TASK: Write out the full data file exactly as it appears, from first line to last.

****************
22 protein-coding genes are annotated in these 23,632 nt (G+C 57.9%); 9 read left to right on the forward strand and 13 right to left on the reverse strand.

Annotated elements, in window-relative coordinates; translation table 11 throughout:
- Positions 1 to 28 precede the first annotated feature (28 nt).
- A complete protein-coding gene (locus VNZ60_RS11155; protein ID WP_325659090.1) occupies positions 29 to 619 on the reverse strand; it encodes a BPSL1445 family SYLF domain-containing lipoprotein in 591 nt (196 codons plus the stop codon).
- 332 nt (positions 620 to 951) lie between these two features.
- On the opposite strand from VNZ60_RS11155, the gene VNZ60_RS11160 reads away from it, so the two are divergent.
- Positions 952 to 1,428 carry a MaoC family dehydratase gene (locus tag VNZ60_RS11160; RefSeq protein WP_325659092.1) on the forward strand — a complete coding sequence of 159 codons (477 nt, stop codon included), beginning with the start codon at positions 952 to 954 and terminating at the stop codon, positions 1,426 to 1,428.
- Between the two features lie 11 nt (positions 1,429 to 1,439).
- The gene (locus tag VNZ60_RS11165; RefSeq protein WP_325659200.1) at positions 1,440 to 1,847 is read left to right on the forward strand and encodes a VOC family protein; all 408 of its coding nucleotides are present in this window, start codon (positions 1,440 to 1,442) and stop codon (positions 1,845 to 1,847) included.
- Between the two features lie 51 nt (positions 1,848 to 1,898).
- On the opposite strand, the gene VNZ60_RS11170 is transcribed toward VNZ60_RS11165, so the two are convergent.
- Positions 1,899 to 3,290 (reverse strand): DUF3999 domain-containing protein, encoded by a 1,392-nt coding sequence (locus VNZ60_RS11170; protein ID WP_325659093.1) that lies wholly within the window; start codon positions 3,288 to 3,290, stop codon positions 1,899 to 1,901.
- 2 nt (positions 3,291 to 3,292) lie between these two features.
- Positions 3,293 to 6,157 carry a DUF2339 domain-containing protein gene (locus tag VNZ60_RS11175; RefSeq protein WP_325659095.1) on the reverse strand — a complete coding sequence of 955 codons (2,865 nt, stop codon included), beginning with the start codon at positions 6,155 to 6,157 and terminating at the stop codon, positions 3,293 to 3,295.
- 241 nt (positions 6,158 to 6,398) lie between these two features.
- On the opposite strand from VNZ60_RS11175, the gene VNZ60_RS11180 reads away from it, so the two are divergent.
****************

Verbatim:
22 protein-coding genes are annotated in these 23,632 nt (G+C 57.9%); 9 read left to right on the forward strand and 13 right to left on the reverse strand.

Annotated elements, in window-relative coordinates; translation table 11 throughout:
- Positions 1 to 28 precede the first annotated feature (28 nt).
- A complete protein-coding gene (locus VNZ60_RS11155; protein ID WP_325659090.1) occupies positions 29 to 619 on the reverse strand; it encodes a BPSL1445 family SYLF domain-containing lipoprotein in 591 nt (196 codons plus the stop codon).
- 332 nt (positions 620 to 951) lie between these two features.
- On the opposite strand from VNZ60_RS11155, the gene VNZ60_RS11160 reads away from it, so the two are divergent.
- Positions 952 to 1,428 carry a MaoC family dehydratase gene (locus tag VNZ60_RS11160; RefSeq protein WP_325659092.1) on the forward strand — a complete coding sequence of 159 codons (477 nt, stop codon included), beginning with the start codon at positions 952 to 954 and terminating at the stop codon, positions 1,426 to 1,428.
- Between the two features lie 11 nt (positions 1,429 to 1,439).
- The gene (locus tag VNZ60_RS11165; RefSeq protein WP_325659200.1) at positions 1,440 to 1,847 is read left to right on the forward strand and encodes a VOC family protein; all 408 of its coding nucleotides are present in this window, start codon (positions 1,440 to 1,442) and stop codon (positions 1,845 to 1,847) included.
- Between the two features lie 51 nt (positions 1,848 to 1,898).
- On the opposite strand, the gene VNZ60_RS11170 is transcribed toward VNZ60_RS11165, so the two are convergent.
- Positions 1,899 to 3,290 (reverse strand): DUF3999 domain-containing protein, encoded by a 1,392-nt coding sequence (locus VNZ60_RS11170; protein ID WP_325659093.1) that lies wholly within the window; start codon positions 3,288 to 3,290, stop codon positions 1,899 to 1,901.
- 2 nt (positions 3,291 to 3,292) lie between these two features.
- Positions 3,293 to 6,157 carry a DUF2339 domain-containing protein gene (locus tag VNZ60_RS11175; RefSeq protein WP_325659095.1) on the reverse strand — a complete coding sequence of 955 codons (2,865 nt, stop codon included), beginning with the start codon at positions 6,155 to 6,157 and terminating at the stop codon, positions 3,293 to 3,295.
- 241 nt (positions 6,158 to 6,398) lie between these two features.
- On the opposite strand from VNZ60_RS11175, the gene VNZ60_RS11180 reads away from it, so the two are divergent.